MLB National League Foul Ball Rates: 1988-1996 Rates Show Similar Patterns to AL

Major League Baseball foul ball rates in the National League between 1988 and 1996 were surprising in many regards. While the National League yearly totals remained fairly level during this time, foul ball rates did jump during the 1994 and 1995 MLB strike shortened seasons, just as they did in the American League.

 

Legend: Red: Highest total for season; Blue: Lowest total for season; Orange: 1994 and 1995 were shorter seasons due to strike Green: Year strike zone was increased.
Legend: Red: Highest total for season; Blue: Lowest total for season; Orange: 1994 and 1995 were shorter seasons due to strike
Green: Year strike zone was increased.

Legend: Red: Highest total for season; Blue: Lowest total for season; Orange: 1994 and 1995 were shorter seasons due to strike Green: Year strike zone was increased.
Legend: Red: Highest total for season; Blue: Lowest total for season; Orange: 1994 and 1995 were shorter seasons due to strike
Green: Year strike zone was increased.

 

The Strike Years

Unlike the American League, the NL didn’t break the 45 foul balls per game average until the strike years. Prior to this time, the league remained at a tepid 44.3 foul balls per year. That average jumped 1.4 fouls in the 114 game season and dropped only marginally during the 144 game season.

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This jump in average, as also seen in the American League foul ball averages, indicates that shortened seasons will increase the foul ball rates by about 1.5 foul balls per game on average when all of MLB is combined. To put this into perspective: This means in a shortened season (let’s say 130 games or the average for the two strike seasons), we would see nearly 200 more foul balls per team. Simple math indicates that spread over the 30 teams, we are looking at roughly 6000 more foul balls per shortened season.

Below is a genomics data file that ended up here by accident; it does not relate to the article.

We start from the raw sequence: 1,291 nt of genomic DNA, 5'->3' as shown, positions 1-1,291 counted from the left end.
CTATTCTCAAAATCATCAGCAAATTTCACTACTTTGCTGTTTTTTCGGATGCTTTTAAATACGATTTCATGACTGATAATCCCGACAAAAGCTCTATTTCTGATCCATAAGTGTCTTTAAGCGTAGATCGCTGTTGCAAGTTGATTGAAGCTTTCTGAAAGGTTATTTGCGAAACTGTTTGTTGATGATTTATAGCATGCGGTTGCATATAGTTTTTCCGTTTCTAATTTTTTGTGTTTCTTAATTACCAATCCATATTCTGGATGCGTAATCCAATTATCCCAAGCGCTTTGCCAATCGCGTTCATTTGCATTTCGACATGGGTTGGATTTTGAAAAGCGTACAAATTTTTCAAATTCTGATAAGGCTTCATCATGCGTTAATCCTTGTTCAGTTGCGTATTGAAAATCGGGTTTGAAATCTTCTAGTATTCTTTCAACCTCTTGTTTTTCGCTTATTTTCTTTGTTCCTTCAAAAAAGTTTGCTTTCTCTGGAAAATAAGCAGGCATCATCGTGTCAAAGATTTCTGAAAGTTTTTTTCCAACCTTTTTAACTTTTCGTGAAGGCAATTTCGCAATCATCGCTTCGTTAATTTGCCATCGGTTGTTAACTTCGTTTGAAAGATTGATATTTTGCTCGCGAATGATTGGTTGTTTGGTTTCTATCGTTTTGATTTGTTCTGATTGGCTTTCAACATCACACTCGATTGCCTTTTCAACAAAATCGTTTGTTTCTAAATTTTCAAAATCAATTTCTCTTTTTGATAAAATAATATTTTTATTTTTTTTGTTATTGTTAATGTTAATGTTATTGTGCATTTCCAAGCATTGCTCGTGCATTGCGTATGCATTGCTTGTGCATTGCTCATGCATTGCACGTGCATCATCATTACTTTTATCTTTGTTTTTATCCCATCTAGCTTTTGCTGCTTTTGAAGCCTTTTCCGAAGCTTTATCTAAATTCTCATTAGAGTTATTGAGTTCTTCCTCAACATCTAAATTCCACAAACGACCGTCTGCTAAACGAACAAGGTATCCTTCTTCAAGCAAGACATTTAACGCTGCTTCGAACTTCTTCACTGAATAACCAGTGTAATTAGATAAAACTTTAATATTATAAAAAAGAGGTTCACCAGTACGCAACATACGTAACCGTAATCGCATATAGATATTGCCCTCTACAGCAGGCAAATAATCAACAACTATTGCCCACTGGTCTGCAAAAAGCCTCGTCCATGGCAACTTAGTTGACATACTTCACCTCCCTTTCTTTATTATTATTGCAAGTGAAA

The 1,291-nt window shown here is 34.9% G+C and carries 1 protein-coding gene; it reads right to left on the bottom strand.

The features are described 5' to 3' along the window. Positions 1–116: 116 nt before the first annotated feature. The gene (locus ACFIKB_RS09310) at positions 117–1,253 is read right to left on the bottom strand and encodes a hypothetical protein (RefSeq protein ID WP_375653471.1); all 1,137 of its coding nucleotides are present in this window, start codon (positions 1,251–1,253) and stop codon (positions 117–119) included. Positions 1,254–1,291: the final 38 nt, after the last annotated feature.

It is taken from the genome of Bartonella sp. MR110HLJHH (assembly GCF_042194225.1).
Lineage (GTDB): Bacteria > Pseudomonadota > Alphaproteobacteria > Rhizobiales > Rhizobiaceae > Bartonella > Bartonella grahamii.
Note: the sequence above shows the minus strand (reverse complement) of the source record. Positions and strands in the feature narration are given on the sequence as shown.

Designated Hitter vs. Pitcher as Batter

While the numbers are statistically similar and only a difference of .73 foul balls separates the National League average from the American League average for this time frame, what is of special note is that this seemingly insignificant difference is most likely a resBaseball Express - The Baseball Superstore - Shop Now  ult of the difference between the DH in the AL and requiring pitchers to be batters in the NL.

 

The seemingly meager difference accounts for roughly 1500 fouls, or upwards of that many strikes. That could equate to as many as 500 outs. Working under this theory, we are looking at the probability that the DH system actually leads to more strikes and more outs than requiring the pitcher to bat.

 

This makes sense in many ways. The DH is typically intended to protect the batter in front of him, so he’s more likely to swing at anything close in order to attempt to advance the runner. The pitcher is nearly always the 8th or 9th batter, rather than 3rd, 4th or 5th. The DH will swing and connect at pitches just out of reach and have developed their skills to the extent that they can better see what an incoming pitch is–fastball, curve, etc. A pitcher on the other hand, tends to simply swing and hope for the best.

 
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Note: All data is from retrosheet.org sources. Due to a lack of complete historical data some team data are incomplete, so foul ball rates will be marginally inaccurate. Based on missing data, I estimate a +/-2 foul ball range if all statistics were available.